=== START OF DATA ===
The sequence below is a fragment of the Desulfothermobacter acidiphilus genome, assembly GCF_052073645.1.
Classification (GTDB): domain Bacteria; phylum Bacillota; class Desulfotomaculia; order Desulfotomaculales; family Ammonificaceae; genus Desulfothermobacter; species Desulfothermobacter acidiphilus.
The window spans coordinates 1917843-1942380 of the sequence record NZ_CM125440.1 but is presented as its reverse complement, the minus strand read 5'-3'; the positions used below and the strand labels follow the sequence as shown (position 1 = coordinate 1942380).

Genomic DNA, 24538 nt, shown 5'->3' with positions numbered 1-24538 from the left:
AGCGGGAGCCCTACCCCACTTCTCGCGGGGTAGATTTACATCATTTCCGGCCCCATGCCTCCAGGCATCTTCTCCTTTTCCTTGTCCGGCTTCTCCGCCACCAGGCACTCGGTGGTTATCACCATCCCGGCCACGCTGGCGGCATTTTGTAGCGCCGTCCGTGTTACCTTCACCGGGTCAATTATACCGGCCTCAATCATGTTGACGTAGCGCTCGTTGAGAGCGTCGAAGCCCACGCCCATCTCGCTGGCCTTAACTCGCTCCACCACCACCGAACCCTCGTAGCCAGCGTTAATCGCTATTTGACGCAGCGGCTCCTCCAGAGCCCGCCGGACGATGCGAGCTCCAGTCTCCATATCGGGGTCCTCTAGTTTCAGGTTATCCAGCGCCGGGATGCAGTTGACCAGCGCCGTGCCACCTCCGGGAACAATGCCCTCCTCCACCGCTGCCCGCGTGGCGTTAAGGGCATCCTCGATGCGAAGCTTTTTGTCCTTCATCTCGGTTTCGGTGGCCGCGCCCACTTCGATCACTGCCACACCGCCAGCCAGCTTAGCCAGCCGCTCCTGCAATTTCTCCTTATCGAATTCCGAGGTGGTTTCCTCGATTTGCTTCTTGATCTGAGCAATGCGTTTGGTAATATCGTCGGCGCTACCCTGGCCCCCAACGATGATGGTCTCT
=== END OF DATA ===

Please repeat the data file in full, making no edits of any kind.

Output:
The sequence below is a fragment of the Desulfothermobacter acidiphilus genome, assembly GCF_052073645.1.
Classification (GTDB): domain Bacteria; phylum Bacillota; class Desulfotomaculia; order Desulfotomaculales; family Ammonificaceae; genus Desulfothermobacter; species Desulfothermobacter acidiphilus.
The window spans coordinates 1917843-1942380 of the sequence record NZ_CM125440.1 but is presented as its reverse complement, the minus strand read 5'-3'; the positions used below and the strand labels follow the sequence as shown (position 1 = coordinate 1942380).

Genomic DNA, 24538 nt, shown 5'->3' with positions numbered 1-24538 from the left:
AGCGGGAGCCCTACCCCACTTCTCGCGGGGTAGATTTACATCATTTCCGGCCCCATGCCTCCAGGCATCTTCTCCTTTTCCTTGTCCGGCTTCTCCGCCACCAGGCACTCGGTGGTTATCACCATCCCGGCCACGCTGGCGGCATTTTGTAGCGCCGTCCGTGTTACCTTCACCGGGTCAATTATACCGGCCTCAATCATGTTGACGTAGCGCTCGTTGAGAGCGTCGAAGCCCACGCCCATCTCGCTGGCCTTAACTCGCTCCACCACCACCGAACCCTCGTAGCCAGCGTTAATCGCTATTTGACGCAGCGGCTCCTCCAGAGCCCGCCGGACGATGCGAGCTCCAGTCTCCATATCGGGGTCCTCTAGTTTCAGGTTATCCAGCGCCGGGATGCAGTTGACCAGCGCCGTGCCACCTCCGGGAACAATGCCCTCCTCCACCGCTGCCCGCGTGGCGTTAAGGGCATCCTCGATGCGAAGCTTTTTGTCCTTCATCTCGGTTTCGGTGGCCGCGCCCACTTCGATCACTGCCACACCGCCAGCCAGCTTAGCCAGCCGCTCCTGCAATTTCTCCTTATCGAATTCCGAGGTGGTTTCCTCGATTTGCTTCTTGATCTGAGCAATGCGTTTGGTAATATCGTCGGCGCTACCCTGGCCCCCAACGATGATGGTCTCT